What is your personal and professional identity? How do you view yourself?
Professionally, I am a software engineer at Artium. Personally, I’m a wife, a mom, and many other things. However, these lines get blurred because I am always thinking like an engineer; I can’t escape that.
I challenge assumptions and how people say things should work. I want to think for myself and not simply accept ideas that don’t logically make sense; this is true for my work and parenting.
Was there a particular moment in your career where gender inequality stood out to you?
I went to a big school, and I would sit in a two hundred-person lecture hall as one of about four women. I quickly noticed that the people around me didn’t share a lot of my interests or hobbies.
That being said, in my junior year, I took a class on operating systems. It was a notoriously difficult class that required a lot of time spent in the computer lab. Through spending so much time together and driving towards the common goal of getting through this class, we moved beyond the things we didn’t have in common. We all just wanted to help each other survive. When you have a common goal and are passionate and motivated, I have found that it helps you get over all the differences that feel insurmountable at first.
What are the ways you have had to change how you act throughout your career based on how your actions will be received?
Like I mentioned above, that feeling of unity is something I have tried to seek out when feeling “other.” At Artium, it’s easy to find. We gain a healthy, encouraging, and energizing approach to our work through pairing. Artium has a culture that fosters a feeling of alignment.
When it comes to client work, I am extroverted and relational, as I think many women are. My strategy has been to focus on these relationships. That connection makes everything feel easier. What you build is equally as important as who you build it with.
In a male-dominated industry like tech, do you believe you are a representative of your gender community? If so, how do you assert your individuality?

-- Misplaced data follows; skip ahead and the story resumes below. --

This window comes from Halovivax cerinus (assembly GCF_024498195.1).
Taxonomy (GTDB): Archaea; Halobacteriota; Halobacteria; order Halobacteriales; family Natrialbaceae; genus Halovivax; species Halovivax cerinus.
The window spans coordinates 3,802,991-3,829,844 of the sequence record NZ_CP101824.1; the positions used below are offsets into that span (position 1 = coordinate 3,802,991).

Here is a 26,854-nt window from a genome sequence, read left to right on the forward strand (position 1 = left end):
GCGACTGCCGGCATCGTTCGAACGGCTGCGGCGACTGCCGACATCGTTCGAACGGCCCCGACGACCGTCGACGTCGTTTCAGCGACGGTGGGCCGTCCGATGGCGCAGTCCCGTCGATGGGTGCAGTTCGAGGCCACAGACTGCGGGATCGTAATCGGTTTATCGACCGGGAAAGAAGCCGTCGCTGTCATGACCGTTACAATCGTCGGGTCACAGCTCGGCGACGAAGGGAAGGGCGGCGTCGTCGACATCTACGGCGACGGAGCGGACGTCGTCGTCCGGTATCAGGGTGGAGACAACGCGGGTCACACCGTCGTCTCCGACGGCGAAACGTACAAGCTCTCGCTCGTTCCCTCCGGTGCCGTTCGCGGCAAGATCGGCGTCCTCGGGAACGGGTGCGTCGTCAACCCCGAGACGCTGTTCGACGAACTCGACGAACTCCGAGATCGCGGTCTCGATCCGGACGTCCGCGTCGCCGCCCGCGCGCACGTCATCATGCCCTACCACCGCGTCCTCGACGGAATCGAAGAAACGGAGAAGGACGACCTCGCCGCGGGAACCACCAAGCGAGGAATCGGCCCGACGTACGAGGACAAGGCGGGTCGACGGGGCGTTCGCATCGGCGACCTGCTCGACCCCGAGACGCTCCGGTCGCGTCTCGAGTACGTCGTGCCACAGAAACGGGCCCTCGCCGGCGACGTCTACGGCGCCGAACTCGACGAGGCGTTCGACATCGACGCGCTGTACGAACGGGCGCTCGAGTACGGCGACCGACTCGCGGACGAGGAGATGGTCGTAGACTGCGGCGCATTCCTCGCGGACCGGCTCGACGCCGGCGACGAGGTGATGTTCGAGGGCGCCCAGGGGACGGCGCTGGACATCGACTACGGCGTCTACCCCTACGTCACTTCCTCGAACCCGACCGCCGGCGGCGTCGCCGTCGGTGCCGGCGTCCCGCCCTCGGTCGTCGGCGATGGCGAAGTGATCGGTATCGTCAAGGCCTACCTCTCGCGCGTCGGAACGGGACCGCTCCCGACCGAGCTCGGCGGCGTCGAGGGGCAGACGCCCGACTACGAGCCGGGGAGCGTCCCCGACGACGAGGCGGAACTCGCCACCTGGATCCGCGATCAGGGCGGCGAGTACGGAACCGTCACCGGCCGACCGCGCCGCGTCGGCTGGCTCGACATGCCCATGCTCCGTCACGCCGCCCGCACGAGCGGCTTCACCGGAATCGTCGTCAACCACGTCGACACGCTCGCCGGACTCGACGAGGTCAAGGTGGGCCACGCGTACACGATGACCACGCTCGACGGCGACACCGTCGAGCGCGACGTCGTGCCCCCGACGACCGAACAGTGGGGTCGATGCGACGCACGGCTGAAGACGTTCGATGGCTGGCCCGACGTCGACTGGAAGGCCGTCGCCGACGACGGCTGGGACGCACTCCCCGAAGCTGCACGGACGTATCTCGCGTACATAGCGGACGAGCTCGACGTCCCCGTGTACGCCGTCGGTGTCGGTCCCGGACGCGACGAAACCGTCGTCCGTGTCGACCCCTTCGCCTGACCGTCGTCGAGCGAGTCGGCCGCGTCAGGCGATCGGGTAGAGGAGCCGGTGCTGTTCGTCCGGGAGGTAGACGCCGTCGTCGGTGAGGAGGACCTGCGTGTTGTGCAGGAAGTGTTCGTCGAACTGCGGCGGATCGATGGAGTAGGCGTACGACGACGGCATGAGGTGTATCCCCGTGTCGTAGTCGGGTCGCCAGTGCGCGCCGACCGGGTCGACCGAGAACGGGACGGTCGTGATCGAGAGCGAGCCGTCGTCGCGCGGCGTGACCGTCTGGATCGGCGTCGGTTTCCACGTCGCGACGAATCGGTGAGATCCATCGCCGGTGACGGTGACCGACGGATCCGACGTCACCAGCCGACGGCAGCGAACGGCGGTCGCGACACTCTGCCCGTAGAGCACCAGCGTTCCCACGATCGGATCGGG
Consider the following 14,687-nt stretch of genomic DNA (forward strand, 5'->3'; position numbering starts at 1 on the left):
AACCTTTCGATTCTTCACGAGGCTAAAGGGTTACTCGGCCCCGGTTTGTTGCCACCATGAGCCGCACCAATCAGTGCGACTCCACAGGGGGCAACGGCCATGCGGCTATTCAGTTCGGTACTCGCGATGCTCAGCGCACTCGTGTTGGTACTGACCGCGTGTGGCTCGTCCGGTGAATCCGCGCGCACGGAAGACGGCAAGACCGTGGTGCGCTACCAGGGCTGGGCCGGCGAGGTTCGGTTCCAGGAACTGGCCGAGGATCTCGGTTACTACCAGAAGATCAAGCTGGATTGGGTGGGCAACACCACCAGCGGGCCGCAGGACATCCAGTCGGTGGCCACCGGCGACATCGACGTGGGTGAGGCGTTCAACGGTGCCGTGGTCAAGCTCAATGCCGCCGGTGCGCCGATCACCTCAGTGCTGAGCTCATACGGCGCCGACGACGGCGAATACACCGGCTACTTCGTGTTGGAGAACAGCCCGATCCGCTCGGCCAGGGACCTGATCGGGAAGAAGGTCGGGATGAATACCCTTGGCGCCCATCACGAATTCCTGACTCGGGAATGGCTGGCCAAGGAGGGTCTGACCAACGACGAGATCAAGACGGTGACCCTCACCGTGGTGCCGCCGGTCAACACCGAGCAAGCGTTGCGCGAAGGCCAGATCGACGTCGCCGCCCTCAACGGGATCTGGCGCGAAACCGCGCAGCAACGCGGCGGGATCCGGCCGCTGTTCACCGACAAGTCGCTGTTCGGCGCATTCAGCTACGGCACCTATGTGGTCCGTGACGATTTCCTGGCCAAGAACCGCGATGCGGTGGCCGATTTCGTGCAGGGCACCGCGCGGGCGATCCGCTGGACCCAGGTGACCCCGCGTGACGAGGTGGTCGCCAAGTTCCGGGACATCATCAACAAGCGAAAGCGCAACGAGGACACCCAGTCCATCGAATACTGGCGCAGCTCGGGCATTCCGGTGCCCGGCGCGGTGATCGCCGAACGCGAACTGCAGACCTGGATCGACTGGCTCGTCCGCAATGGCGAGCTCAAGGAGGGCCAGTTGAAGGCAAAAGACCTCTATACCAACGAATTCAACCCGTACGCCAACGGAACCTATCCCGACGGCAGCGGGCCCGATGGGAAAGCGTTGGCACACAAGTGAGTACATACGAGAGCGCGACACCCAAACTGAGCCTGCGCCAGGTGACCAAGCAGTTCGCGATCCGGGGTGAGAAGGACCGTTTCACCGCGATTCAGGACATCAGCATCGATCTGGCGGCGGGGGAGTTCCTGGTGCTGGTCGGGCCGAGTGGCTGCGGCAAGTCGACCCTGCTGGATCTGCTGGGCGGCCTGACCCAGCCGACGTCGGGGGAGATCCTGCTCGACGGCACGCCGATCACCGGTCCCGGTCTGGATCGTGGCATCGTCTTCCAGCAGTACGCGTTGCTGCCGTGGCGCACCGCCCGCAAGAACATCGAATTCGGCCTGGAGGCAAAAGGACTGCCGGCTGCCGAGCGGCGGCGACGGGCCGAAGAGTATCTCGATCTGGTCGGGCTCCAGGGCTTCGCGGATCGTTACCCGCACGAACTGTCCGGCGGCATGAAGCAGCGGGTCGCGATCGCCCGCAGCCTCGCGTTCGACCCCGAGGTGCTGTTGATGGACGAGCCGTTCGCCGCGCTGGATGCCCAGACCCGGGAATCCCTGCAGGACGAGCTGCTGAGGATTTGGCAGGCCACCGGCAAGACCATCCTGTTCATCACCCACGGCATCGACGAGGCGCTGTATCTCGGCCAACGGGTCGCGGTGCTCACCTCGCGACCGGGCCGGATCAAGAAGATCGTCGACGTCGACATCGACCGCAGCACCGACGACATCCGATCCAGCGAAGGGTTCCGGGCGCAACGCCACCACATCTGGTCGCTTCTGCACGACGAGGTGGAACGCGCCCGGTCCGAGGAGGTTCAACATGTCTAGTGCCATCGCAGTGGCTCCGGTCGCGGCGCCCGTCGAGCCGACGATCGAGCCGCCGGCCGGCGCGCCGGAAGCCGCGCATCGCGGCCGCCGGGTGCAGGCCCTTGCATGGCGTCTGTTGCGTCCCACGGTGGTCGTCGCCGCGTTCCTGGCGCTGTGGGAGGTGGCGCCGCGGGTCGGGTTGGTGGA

I do feel like I am representing a community of people. I think it’s a bit more than just being female. I don’t do what I do for the same reasons as many people in this industry. I don’t like computers; I don’t like looking at screens or playing video games. What I do love is building things, especially in highly collaborative environments.
When women get introduced to engineering, there is often an inherent culture that comes along with it. These cultural elements may be common among engineers, but not everything has to be about that. I want to be someone that can show others all of the incredible things engineering brings to your life beyond what they initially think of.
What are some of the most impactful actions, big or small, that you believe empower women and impact the existing disparity?
For me, a big one is a willingness to be vulnerable in collaborative environments. One of the things I noticed in college was that despite performing better, the women in my program often seemed more stressed about the curriculum. I remember having conversations with guys where I would say, “That test was so hard.” They would say they thought it went fine; then, they would drop the class the next week.
This unwillingness to admit when you don’t know something can be intimidating for others getting into this industry. It makes people think they’re the only ones who don’t know something when that’s not the case. For women especially, it’s hard for us to feel safe because we are naturally on the outside in tech. Bringing vulnerability to your team will help bring everybody in.
What is something that you want people to leave this conversation with?
Being a mom and an engineer, I’ve been asked by parents how they can get their daughters interested in engineering. I think that the biggest thing that made an impact on me was the way my dad taught me to play. If you want your daughters interested in engineering, spend time teaching them how to play with something like Legos. Legos teach them how to think like an engineer and enjoy it. You have to know how the pieces work and how they fit together. You have to think about what you’re building one small section at a time and then how to put those sections together.
This type of play and positive encouragement from my parents has carried me into this profession. Taking the time to play and teach with excitement creates so much value and can drive your kid’s future.